Press Statement About the Breast Cancer Fund's "Obsessed with Breasts" Ad Campaign
In January 2000, the Breast Cancer Fund launched Obsessed With Breasts, a daring public awareness campaign that ignited controversy and comment around the world.
For Immediate Release: January 2000
Contacts: Greg Baird, Sperling Sampson West: 415.421.4440; Andrea R. Martin, Executive Director, the Breast Cancer Fund: 415.346.8223
The Breast Cancer Fund (TBCF) is launching its "Obsessed with Breasts" public awareness campaign in bus shelters around the San Francisco Bay Area in an effort to increase awareness of this epidemic and to encourage more public involvement in the issues of breast cancer prevention, treatment and detection. The campaign acknowledges the harsh fact that the San Francisco Bay Area has one of the highest rates of breast cancer in a world in which incidence of the number one cancer among women is steadily increasing.
The bus shelter advertisements, whose creation and placement were donated to TBCF by BBDO West and Outdoor Services, were designed to capture the viewer's attention and change the way we think and act about breast cancer. The ads challenge the obsession with the female breast as an object -- in t he belief that until our culture more appropriately honors women and their bodies, we will never defeat a disease that attacks its most profound symbol of sexuality and nurture.
The bold images of the campaign reveal the scars of mastectomy, an aspect of the breast cancer epidemic that is all too real for millions of women. They are meant not only to provoke honest discussion about prevailing attitudes toward women's breasts, but also to inspire more public involvement in the issue of breast cancer.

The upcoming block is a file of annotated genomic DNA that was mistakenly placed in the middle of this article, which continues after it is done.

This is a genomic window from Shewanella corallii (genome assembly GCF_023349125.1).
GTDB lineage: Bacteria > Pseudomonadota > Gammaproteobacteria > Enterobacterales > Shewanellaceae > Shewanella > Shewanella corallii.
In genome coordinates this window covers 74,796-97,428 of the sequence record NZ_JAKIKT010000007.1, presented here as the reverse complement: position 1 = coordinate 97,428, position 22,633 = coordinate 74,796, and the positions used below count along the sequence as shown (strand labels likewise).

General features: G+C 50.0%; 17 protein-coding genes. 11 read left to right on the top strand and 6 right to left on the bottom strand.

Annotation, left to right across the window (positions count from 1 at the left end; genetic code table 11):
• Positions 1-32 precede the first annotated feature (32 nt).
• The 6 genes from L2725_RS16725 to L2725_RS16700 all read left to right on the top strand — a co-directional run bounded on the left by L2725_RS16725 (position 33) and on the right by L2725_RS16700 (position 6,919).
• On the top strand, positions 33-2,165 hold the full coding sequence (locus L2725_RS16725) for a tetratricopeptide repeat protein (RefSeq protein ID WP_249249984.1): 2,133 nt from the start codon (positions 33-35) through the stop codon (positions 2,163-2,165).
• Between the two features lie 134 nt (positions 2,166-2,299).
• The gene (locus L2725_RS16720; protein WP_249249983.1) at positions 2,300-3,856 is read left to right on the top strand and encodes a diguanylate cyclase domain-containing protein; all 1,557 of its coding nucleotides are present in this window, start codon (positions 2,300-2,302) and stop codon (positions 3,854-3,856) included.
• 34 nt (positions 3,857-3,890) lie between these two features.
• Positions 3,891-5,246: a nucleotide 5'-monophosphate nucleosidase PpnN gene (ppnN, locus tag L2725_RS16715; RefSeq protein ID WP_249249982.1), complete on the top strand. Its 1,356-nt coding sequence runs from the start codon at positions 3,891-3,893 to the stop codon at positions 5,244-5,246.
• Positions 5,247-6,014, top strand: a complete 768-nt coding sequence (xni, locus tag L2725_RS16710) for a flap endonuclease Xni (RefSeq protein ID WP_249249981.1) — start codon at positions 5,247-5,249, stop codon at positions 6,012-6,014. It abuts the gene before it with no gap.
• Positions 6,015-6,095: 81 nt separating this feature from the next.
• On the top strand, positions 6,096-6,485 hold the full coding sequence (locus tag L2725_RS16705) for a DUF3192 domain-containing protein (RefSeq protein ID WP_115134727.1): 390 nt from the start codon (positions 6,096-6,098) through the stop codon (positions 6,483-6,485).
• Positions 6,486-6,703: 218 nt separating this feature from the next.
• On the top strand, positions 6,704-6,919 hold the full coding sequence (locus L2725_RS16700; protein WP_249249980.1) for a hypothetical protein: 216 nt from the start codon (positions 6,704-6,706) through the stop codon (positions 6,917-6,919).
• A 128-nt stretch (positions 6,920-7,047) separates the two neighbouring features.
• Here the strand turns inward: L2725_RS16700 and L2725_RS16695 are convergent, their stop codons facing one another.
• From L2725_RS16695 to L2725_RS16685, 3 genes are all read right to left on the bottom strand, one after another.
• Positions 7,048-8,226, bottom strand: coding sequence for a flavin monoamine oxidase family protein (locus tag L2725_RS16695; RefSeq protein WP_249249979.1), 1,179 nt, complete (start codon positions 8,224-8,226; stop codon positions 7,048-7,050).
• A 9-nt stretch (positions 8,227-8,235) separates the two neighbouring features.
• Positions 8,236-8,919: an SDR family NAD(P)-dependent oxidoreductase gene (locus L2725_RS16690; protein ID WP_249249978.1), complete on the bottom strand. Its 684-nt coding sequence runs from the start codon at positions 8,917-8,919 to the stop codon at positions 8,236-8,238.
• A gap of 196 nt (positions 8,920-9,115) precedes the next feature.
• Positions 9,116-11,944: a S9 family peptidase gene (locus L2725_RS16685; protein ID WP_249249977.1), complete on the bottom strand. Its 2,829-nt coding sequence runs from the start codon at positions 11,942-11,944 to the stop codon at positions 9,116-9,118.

Without more public involvement,
- environmental causes of the disease will continue to be ignored,
- prevention will continue to be left out of our country's public health policy,
- detection with x-rays will continue to be the gold standard,
- treatment will continue to be toxic and debilitating, and
- the epidemic will continue to grow.
Key Goals of the Campaign
- To increase awareness and involve the public in breast cancer issues.
- To replace fear of the disease with the desire to act.
- To educate and provide ways for people to act.
- To prompt and answer questions from children and young adults about the disease.
The "Obsessed with Breasts" campaign leads viewers to TBCF's website (www.breastcancerfund.org), where they can connect with critical information and ways to become more involved in the issue -- for their own benefit and that of their loved ones and communities -- including questions and answers about breast cancer for school age children. The Q&As were mailed, along with this statement, to school districts in the San Francisco Bay Area where the ads will first appear in approximately 30 bus shelters, for six weeks beginning mid-January.
The Breast Cancer Fund realizes that the campaign's images may shock or disturb some people, including children and teenagers. But the real outrage is the growing spread of breast cancer. Every day, the disease touches more and more women and families -- demanding that we find ways to cope with its reality. It is TBCF's hope that with supportive information, like that provided in this campaign and our other programs, people will become more empowered to face the disease.
America is obsessed with breasts. We should be no less obsessed with eradicating the disease that afflicts them. Movies, television, magazines and newspapers are full of images of partially clothed and fully exposed female breasts. TBCF's campaign lifts the polite veil separating these images from breast cancer -- like "Saving Private Ryan" lifted the veil on the realities of war -- and brings us in touch with the very real consequences of the disease.
Breast cancer is a battle that we have only begun to fight. By facing up to the "enemy," with more open dialogue and personal commitment, we are much more likely to win the war sooner rather than later. This is the spirit and intent of the "Obsessed with Breasts" campaign.
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